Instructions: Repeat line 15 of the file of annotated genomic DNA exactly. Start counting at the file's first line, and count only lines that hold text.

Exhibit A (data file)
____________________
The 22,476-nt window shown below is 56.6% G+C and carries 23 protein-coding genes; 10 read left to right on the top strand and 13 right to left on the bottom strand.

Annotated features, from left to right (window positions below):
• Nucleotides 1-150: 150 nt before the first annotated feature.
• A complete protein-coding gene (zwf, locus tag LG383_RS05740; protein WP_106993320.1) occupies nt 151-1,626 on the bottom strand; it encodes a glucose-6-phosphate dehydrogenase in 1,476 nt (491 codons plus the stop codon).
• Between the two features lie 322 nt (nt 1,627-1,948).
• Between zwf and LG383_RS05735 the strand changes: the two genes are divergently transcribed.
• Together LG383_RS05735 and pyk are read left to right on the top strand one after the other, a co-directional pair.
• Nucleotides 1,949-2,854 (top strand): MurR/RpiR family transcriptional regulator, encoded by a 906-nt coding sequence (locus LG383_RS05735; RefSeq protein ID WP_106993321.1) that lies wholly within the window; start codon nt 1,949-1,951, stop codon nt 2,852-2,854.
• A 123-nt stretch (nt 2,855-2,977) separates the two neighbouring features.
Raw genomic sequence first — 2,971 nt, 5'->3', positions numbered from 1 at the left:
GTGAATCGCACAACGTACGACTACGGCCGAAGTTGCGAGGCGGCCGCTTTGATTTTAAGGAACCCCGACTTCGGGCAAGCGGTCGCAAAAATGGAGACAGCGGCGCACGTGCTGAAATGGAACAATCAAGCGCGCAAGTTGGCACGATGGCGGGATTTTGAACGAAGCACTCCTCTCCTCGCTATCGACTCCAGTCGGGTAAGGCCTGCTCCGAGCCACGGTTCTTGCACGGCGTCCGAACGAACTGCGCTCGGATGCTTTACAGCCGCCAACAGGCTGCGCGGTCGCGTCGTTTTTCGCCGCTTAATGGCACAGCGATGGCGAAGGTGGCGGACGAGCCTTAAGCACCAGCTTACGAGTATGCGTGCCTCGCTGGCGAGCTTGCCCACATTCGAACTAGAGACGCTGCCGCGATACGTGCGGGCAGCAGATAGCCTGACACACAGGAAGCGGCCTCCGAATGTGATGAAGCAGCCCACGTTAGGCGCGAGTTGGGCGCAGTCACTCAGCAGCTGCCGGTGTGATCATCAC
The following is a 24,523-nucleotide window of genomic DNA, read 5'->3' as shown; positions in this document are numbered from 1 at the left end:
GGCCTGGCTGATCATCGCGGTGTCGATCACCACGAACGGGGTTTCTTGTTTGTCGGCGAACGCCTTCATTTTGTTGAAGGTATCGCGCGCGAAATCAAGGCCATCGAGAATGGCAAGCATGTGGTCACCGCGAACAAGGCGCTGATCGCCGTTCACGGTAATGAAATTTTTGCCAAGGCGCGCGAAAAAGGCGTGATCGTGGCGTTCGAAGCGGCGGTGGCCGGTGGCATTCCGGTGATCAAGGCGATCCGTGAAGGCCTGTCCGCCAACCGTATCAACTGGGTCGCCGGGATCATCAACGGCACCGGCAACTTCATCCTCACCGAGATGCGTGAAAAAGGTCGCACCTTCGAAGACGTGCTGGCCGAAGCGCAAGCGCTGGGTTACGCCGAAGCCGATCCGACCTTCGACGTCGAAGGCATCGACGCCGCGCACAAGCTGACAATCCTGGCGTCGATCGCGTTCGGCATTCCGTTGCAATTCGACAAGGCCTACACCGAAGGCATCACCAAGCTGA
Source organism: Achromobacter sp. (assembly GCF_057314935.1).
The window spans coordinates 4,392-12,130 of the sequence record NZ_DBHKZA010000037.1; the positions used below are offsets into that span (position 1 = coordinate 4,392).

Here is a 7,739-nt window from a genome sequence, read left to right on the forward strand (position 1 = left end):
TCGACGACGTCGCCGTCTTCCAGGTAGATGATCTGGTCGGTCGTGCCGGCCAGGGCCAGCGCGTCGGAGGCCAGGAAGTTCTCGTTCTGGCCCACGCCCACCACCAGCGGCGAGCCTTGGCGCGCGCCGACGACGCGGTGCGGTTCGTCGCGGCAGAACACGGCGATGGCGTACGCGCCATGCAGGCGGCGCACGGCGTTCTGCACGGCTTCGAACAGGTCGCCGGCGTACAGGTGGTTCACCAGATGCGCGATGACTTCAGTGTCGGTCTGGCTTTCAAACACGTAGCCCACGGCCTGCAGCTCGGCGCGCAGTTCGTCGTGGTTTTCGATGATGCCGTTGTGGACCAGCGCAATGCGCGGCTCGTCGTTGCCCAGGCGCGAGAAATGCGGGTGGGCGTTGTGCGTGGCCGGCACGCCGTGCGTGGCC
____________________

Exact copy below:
The window spans coordinates 4,392-12,130 of the sequence record NZ_DBHKZA010000037.1; the positions used below are offsets into that span (position 1 = coordinate 4,392).